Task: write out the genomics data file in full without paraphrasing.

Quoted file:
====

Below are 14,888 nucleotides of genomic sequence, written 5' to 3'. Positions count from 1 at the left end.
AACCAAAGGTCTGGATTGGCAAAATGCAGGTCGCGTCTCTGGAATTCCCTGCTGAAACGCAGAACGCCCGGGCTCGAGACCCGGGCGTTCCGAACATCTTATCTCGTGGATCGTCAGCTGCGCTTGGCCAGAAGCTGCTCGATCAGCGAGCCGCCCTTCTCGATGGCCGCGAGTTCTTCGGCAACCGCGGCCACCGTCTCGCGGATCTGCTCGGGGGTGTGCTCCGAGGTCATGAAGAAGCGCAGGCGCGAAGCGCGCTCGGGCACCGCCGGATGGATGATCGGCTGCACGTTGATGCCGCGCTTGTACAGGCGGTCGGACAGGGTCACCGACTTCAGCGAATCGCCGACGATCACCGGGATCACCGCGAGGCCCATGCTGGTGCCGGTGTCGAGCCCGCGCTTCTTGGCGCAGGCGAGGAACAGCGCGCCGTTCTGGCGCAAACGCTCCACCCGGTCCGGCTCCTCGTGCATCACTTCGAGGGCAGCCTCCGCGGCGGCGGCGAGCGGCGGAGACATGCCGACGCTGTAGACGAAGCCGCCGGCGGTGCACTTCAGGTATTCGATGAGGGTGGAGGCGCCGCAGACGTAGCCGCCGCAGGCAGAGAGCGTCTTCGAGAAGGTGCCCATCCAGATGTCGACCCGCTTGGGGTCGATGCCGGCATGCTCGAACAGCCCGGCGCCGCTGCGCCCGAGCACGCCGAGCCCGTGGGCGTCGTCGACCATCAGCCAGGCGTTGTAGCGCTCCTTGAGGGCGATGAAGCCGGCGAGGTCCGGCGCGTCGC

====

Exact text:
Below are 14,888 nucleotides of genomic sequence, written 5' to 3'. Positions count from 1 at the left end.
AACCAAAGGTCTGGATTGGCAAAATGCAGGTCGCGTCTCTGGAATTCCCTGCTGAAACGCAGAACGCCCGGGCTCGAGACCCGGGCGTTCCGAACATCTTATCTCGTGGATCGTCAGCTGCGCTTGGCCAGAAGCTGCTCGATCAGCGAGCCGCCCTTCTCGATGGCCGCGAGTTCTTCGGCAACCGCGGCCACCGTCTCGCGGATCTGCTCGGGGGTGTGCTCCGAGGTCATGAAGAAGCGCAGGCGCGAAGCGCGCTCGGGCACCGCCGGATGGATGATCGGCTGCACGTTGATGCCGCGCTTGTACAGGCGGTCGGACAGGGTCACCGACTTCAGCGAATCGCCGACGATCACCGGGATCACCGCGAGGCCCATGCTGGTGCCGGTGTCGAGCCCGCGCTTCTTGGCGCAGGCGAGGAACAGCGCGCCGTTCTGGCGCAAACGCTCCACCCGGTCCGGCTCCTCGTGCATCACTTCGAGGGCAGCCTCCGCGGCGGCGGCGAGCGGCGGAGACATGCCGACGCTGTAGACGAAGCCGCCGGCGGTGCACTTCAGGTATTCGATGAGGGTGGAGGCGCCGCAGACGTAGCCGCCGCAGGCAGAGAGCGTCTTCGAGAAGGTGCCCATCCAGATGTCGACCCGCTTGGGGTCGATGCCGGCATGCTCGAACAGCCCGGCGCCGCTGCGCCCGAGCACGCCGAGCCCGTGGGCGTCGTCGACCATCAGCCAGGCGTTGTAGCGCTCCTTGAGGGCGATGAAGCCGGCGAGGTCCGGCGCGTCGC